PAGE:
After a brutal winter with long weeks of short days, and single-digit temperatures, the hens are once again out and about, chowing down on the grass and sucking up all the worms. They’re racing across the lawn and along the edge of the woods, enjoying the freedom to spread their wings and wiggle their tail feathers with abandon.
The girls are laying eggs again after months of little or no activity, and these eggs are spectacular. The yolks sit tall and proud above the clear, compact whites, and they are so deep yellow that probably no one would challenge you if you chose to call them orange. That gorgeous orange-yellow color comes from all the polyphenols and beta-carotene (a precursor of Vitamin A) in the grass that they are eating with relish. I think they really missed the bugs, worms, and grass. Laying mash can get very boring, the equivalent, in my mind, of living on oatmeal or shredded wheat for months at a time.
The color of an eggshell has no relation to what’s inside, nutrition- or appearance-wise. All the egg shells are various colors of brown, from pink to pecan and everything in between. My old ladies, Nora and Dora, both black-and-white Hamburgs, are (for the most part) no longer laying their small angular cream-colored eggs, so they are simply enjoying their retirement.
I was ably assisted in my weekly coop cleaning duties this morning by a local young lady with a keen interest in the birds, and we had a terrific time. One of my hens, whom I call Quinn, lacks a comb, and there is a chance that she isn’t a chicken at all, but maybe a quail. She has limped since the day she arrived last spring as a chick, and has obviously had her share of challenges keeping up. Nevertheless, she has her place in the pecking order and, just like everyone else, enjoys all the benefits of being one of our girls. My insightful young visitor observed that Quinn is “a special needs chicken,” and that while she’ll never be “the alpha-hen,” she is friendly and engaging.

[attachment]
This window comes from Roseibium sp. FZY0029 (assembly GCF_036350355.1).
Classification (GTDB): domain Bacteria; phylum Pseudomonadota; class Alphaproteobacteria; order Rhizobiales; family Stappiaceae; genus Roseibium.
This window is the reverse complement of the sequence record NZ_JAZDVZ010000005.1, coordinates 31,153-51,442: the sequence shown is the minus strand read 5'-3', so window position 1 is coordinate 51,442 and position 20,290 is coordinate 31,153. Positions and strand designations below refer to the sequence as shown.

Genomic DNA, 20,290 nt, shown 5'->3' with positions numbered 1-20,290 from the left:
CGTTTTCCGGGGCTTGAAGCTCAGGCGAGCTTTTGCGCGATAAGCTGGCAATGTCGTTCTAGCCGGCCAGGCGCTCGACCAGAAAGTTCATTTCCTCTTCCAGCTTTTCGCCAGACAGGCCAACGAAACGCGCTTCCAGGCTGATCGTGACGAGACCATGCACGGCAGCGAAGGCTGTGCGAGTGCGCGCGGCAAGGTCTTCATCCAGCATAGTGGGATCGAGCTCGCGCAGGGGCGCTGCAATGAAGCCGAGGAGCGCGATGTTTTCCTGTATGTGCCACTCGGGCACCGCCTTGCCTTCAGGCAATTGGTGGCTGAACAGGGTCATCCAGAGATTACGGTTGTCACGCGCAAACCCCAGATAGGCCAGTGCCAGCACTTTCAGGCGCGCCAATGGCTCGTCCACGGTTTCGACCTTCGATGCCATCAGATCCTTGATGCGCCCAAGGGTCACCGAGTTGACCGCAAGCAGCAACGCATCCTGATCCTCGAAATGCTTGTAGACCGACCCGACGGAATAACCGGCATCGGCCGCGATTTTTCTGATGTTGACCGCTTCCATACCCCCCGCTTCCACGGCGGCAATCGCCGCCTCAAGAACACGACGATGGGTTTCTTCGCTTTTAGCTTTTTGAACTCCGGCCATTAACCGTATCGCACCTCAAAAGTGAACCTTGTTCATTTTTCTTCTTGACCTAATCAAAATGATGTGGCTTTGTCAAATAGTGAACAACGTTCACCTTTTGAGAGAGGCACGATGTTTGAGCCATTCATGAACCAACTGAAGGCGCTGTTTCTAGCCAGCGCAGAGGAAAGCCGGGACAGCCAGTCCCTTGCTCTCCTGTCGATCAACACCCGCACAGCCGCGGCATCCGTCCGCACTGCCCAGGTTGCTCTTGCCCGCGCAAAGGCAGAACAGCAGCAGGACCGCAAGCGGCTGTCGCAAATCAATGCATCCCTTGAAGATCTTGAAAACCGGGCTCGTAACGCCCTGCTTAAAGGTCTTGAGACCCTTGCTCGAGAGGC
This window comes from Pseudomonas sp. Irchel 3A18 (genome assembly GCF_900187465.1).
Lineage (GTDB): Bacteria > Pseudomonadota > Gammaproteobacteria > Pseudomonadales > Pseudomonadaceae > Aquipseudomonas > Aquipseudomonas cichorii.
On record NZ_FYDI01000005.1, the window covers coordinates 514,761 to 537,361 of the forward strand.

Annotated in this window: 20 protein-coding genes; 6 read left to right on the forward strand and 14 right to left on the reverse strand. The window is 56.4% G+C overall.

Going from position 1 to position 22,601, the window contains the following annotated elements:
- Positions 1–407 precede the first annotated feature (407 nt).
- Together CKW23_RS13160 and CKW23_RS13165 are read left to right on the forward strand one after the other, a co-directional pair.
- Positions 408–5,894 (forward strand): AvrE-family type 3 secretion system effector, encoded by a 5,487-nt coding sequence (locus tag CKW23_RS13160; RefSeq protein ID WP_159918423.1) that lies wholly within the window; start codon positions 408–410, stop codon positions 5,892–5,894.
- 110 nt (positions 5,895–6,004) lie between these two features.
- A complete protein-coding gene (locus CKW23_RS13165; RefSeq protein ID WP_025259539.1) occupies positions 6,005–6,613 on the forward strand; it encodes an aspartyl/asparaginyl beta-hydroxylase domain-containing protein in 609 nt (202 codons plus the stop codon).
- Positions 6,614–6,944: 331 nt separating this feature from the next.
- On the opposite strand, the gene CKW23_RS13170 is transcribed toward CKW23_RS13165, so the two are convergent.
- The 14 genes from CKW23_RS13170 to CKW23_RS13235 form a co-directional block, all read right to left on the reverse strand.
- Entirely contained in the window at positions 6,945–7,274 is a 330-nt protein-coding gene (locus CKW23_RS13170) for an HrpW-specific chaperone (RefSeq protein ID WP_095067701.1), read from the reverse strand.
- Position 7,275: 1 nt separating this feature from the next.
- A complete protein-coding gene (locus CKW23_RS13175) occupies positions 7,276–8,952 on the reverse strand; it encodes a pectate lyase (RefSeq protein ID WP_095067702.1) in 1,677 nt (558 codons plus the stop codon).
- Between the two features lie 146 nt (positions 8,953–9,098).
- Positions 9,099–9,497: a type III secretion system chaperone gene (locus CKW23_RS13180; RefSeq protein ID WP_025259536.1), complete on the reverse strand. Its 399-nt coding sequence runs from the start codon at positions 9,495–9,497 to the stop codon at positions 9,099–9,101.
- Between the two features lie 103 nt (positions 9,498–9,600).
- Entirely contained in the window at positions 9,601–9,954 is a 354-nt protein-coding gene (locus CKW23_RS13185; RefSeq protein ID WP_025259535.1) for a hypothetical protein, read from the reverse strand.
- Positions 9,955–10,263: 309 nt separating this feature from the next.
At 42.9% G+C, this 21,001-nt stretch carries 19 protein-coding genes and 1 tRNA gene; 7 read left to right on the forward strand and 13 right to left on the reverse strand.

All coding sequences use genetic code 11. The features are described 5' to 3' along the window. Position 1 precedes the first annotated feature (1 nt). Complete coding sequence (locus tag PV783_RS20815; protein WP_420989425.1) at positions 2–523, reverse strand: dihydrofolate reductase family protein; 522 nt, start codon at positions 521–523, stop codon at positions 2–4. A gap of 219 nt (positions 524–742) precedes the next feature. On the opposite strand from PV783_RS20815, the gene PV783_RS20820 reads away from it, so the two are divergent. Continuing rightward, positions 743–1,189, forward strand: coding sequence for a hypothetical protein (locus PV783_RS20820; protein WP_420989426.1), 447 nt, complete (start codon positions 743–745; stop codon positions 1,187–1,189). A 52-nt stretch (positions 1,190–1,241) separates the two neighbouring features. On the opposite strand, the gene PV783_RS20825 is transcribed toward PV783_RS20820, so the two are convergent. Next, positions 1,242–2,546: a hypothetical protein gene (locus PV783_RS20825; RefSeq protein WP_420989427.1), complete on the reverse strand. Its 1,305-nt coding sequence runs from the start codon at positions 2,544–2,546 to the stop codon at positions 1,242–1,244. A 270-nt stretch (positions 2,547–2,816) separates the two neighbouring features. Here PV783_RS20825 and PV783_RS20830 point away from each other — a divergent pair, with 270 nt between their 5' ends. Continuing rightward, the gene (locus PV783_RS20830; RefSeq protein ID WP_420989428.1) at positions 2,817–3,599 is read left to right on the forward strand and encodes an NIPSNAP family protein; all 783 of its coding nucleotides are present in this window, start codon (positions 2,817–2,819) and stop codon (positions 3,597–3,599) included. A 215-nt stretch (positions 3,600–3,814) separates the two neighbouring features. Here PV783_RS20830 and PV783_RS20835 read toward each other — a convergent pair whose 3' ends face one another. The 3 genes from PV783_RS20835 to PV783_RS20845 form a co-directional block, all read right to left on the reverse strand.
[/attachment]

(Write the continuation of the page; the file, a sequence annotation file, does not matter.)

I taught my new visitor to clean out the old bedding, rinse and fill the watering container, dump the old straw in the compost, spread fresh straw in the laying boxes and across the coop floor, tie open the doors to keep the wind from whipping them closed, and secure the latch keys to keep from losing them. The hens were fascinated, and remained underfoot the entire time.
I reseated a number of the stepping stones out to the coop, and the girls were thrilled to discover dozens of worms beneath the stones as I lifted them out of the path and set them aside. I pruned a few low branches from a beautiful young pin oak in my front yard that’s grown literally from an acorn to now probably 10 feet tall (and counting), and I’ll be back out in the gardens this afternoon to fix garden fencing and start the weeding and spring cleaning. But first…an omelette with asparagus and mushrooms!
My young friend took home three eggs this morning, and she is looking forward to returning next week to share our ongoing adventures out back at the coop.